Microsoft sells 877,000 Windows Phones in February

Startscreen_web Just four months after Microsoft released Windows Phone 7 to the world, analysts are claiming that the company has sold about 877,000 devices in the month of February. This adds on to the other months' sales numbers to bring the total number to 3.38 million devices sold.

This is pretty monumental for Microsoft, considering how late in the game they were to the new wave of the smartphone industry.

I've openly said how the operating system isn't even close to maturity yet, so these sales numbers are really promising. Also, WP7 hasn't been released on Verizon yet. I'm sure that when that happens, a lot more devices will sell, bringing that figure up even more. When all four of the major US carriers have compatible WP7 devices, then the number will obviously be boosted even higher.

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Calob Horton

Calob Horton is an associate editor at Pocketables. He loves all technology, no matter which company it comes from. This unbiased view of the tech world allows him to choose the products that best fit his personal needs and tastes: a Microsoft Surface Pro, a Samsung Galaxy Note 3, and a third-gen iPad.Google+ | Twitter | More posts by Calob | Subscribe to Calob's posts

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3 thoughts on “Microsoft sells 877,000 Windows Phones in February

  • Avatar of The_Niles

    There was an article yesterday on a mayor Dutch techblog that was about how quickly prices have dropped on WP7 Phones. They are, in the Netherlands at least, the cheapest phones on the market for the hardware they offer. If the same is also true on the US market that could be a reason why the sales are picking up.

    I’m not saying its a bad thing. It’s one of the reason it looks like my next phone will be a WP7 device but it does look like Microsoft is trying to get market-share by selling phones while making little or no money on them.

  • Your surprise is very insincere. In Q1 of this year, my company had to make a purchasing decision about which mobile phone platform to use for the next two years. Like most businesses, we’ve been using Blackberry devices and have been very happy. We’re also positively intrigued by some of the business moves that Blackberry is making as well as new products and technologies that they’re bringing to market this year. Because we’re government funded, we’ve been required to evaluate all of the options, but going into that process we treated it as a bureaucratic gesture meant to satisfy external requirements. Obviously, Apple products didn’t make the government’s “approved” list because of basic privacy, security, functionality, and support concerns. Certain Android devices made it onto the list for the first time, for us at least. The three Android devices available to us were, like most Android devices, a little underwhelming but with many positive things going for them. However, as a security firm we tend to cast a distrusting eye on everything supported and promoted by Google due to CIA involvement and the well documented funding and involvement of other questionable people and organizations. I assume that people are aware of this and just don’t care, but personally I find it ridiculous when “enthusiasts” try to upgrade the value of “open source Android” through their involvement, seeing as how they’re merely assisting government agencies to gather information about them. Of course, nobody has ever Android fanboys of being smart or even aware. There were some other devices available to us, but at the end of the day we were left with two Blackberry devices and two WP7 devices. Ultimately, we choose the touchscreen-only WP7, which has made some of our “more seasoned” employees a bit nervous.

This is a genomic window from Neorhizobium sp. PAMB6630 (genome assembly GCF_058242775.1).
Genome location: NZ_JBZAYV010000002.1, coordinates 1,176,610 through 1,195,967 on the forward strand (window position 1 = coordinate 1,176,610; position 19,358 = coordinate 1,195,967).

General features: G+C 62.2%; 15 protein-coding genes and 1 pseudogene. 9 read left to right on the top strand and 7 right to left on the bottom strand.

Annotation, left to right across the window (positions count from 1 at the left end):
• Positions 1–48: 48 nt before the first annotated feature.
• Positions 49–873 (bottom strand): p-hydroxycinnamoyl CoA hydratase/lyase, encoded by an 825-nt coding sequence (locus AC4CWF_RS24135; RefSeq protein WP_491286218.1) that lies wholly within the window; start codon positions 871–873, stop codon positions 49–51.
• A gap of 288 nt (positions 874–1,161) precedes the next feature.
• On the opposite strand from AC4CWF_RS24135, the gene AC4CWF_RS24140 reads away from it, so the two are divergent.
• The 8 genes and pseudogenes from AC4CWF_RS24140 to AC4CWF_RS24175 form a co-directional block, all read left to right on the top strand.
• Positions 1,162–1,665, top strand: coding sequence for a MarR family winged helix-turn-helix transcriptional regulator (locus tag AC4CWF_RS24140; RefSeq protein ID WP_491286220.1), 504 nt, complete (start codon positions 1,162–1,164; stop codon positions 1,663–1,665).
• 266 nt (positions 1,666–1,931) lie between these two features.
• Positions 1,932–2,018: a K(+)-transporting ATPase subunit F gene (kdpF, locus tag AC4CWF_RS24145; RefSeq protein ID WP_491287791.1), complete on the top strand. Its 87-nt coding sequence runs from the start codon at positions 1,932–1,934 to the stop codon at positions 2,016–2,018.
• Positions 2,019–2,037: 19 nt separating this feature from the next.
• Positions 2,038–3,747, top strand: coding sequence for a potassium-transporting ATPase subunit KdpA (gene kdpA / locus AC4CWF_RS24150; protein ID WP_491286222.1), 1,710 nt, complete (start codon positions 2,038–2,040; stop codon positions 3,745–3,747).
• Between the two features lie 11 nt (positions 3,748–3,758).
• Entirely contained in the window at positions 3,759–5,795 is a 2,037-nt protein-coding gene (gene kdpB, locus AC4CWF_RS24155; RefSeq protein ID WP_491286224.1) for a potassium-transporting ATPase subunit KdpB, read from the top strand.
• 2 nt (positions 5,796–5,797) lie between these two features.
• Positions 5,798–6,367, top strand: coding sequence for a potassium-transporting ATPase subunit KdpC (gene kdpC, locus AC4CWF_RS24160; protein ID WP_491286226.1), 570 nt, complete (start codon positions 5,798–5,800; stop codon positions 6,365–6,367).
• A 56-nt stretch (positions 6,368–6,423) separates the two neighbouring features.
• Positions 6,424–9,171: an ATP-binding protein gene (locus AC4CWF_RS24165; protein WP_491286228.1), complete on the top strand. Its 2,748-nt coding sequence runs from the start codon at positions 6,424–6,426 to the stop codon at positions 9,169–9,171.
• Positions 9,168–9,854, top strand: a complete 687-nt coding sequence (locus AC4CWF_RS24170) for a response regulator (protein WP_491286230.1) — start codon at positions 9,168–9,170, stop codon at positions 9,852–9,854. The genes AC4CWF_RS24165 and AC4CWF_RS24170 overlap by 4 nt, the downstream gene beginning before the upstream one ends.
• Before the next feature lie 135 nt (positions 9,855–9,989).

Unless you don’t actually know anything about phones, it’s quite clear that what Microsoft has to offer is one of the best in the market. Microsoft has been supporting ARM hardware continuously longer than almost any other vendor, mobile or otherwise. The core technology going into WP7 has been evolving and refined for over a decade, and third parties have been auditing it the entire time. You can get actual support from Microsoft without having to contact your carrier or the hardware manufacturer of your phone, and you don’t have to drive to the mall to get it either. Out of the box, WP7 seems to offer a more complete and useful experience other players, which makes a little surprise that other software vendors quickly point to their “app” library.

    I know that we represent a government purchase and not consumers, but where I live WP7 are growing popular with the kids. The iPhone was “cool” years ago. Since then, Android became the new “cool” phone with the iPhone being relegated to “old people” and kids who still have one getting laughed at. Now we’re up a cycle. WP7 is the new “cool” phone, and Android gets you laughed at pretty fast because it looks like a wannabe grandparent phone, the iPhone.

  • Lmao, so you really think the CIA have nothing to do with microsoft? Why do you think Microsoft leave backdoors in windows?

    If the company is american, then the US govt will have their tentacles in it somewhere.

    As for the android jibes, why? uncalled for. As if the apple/blackberry/WP7 fanboys are any better.

    Sadly, all your article proves is that you yourself are a fanboy.


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